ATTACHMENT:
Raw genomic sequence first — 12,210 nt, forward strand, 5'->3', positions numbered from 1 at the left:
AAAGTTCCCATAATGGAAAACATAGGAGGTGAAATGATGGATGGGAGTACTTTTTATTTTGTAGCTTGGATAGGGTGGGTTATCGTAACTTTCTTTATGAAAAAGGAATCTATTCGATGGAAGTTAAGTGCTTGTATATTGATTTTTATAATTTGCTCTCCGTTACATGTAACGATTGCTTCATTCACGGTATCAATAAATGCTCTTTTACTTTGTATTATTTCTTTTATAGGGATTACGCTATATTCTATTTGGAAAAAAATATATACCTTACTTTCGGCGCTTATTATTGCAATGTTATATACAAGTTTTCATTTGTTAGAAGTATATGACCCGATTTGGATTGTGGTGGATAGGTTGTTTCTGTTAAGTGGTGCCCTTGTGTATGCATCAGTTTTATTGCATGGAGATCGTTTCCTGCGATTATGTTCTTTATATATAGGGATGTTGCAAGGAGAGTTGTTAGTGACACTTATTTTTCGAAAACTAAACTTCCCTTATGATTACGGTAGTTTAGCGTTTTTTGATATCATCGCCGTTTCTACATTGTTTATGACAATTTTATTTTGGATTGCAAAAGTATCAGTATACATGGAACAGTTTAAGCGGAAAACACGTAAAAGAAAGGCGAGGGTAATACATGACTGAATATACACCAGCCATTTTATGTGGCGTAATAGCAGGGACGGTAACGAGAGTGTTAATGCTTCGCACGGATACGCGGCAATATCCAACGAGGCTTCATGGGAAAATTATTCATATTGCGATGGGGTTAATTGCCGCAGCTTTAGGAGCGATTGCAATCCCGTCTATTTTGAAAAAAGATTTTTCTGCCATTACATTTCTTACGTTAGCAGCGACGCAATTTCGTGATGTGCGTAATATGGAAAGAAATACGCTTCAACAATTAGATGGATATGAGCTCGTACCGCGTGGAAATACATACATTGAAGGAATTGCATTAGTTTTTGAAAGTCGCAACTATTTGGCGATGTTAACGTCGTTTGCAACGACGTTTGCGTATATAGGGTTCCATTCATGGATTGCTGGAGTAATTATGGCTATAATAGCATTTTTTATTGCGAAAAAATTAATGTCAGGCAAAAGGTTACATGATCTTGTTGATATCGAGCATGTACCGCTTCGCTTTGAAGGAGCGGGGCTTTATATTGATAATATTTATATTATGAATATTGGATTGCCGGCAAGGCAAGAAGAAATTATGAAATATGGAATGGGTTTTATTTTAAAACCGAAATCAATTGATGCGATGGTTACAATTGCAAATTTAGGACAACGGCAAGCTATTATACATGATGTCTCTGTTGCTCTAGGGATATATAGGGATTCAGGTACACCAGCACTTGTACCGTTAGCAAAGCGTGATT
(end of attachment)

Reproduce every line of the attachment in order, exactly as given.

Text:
Raw genomic sequence first — 12,210 nt, forward strand, 5'->3', positions numbered from 1 at the left:
AAAGTTCCCATAATGGAAAACATAGGAGGTGAAATGATGGATGGGAGTACTTTTTATTTTGTAGCTTGGATAGGGTGGGTTATCGTAACTTTCTTTATGAAAAAGGAATCTATTCGATGGAAGTTAAGTGCTTGTATATTGATTTTTATAATTTGCTCTCCGTTACATGTAACGATTGCTTCATTCACGGTATCAATAAATGCTCTTTTACTTTGTATTATTTCTTTTATAGGGATTACGCTATATTCTATTTGGAAAAAAATATATACCTTACTTTCGGCGCTTATTATTGCAATGTTATATACAAGTTTTCATTTGTTAGAAGTATATGACCCGATTTGGATTGTGGTGGATAGGTTGTTTCTGTTAAGTGGTGCCCTTGTGTATGCATCAGTTTTATTGCATGGAGATCGTTTCCTGCGATTATGTTCTTTATATATAGGGATGTTGCAAGGAGAGTTGTTAGTGACACTTATTTTTCGAAAACTAAACTTCCCTTATGATTACGGTAGTTTAGCGTTTTTTGATATCATCGCCGTTTCTACATTGTTTATGACAATTTTATTTTGGATTGCAAAAGTATCAGTATACATGGAACAGTTTAAGCGGAAAACACGTAAAAGAAAGGCGAGGGTAATACATGACTGAATATACACCAGCCATTTTATGTGGCGTAATAGCAGGGACGGTAACGAGAGTGTTAATGCTTCGCACGGATACGCGGCAATATCCAACGAGGCTTCATGGGAAAATTATTCATATTGCGATGGGGTTAATTGCCGCAGCTTTAGGAGCGATTGCAATCCCGTCTATTTTGAAAAAAGATTTTTCTGCCATTACATTTCTTACGTTAGCAGCGACGCAATTTCGTGATGTGCGTAATATGGAAAGAAATACGCTTCAACAATTAGATGGATATGAGCTCGTACCGCGTGGAAATACATACATTGAAGGAATTGCATTAGTTTTTGAAAGTCGCAACTATTTGGCGATGTTAACGTCGTTTGCAACGACGTTTGCGTATATAGGGTTCCATTCATGGATTGCTGGAGTAATTATGGCTATAATAGCATTTTTTATTGCGAAAAAATTAATGTCAGGCAAAAGGTTACATGATCTTGTTGATATCGAGCATGTACCGCTTCGCTTTGAAGGAGCGGGGCTTTATATTGATAATATTTATATTATGAATATTGGATTGCCGGCAAGGCAAGAAGAAATTATGAAATATGGAATGGGTTTTATTTTAAAACCGAAATCAATTGATGCGATGGTTACAATTGCAAATTTAGGACAACGGCAAGCTATTATACATGATGTCTCTGTTGCTCTAGGGATATATAGGGATTCAGGTACACCAGCACTTGTACCGTTAGCAAAGCGTGATT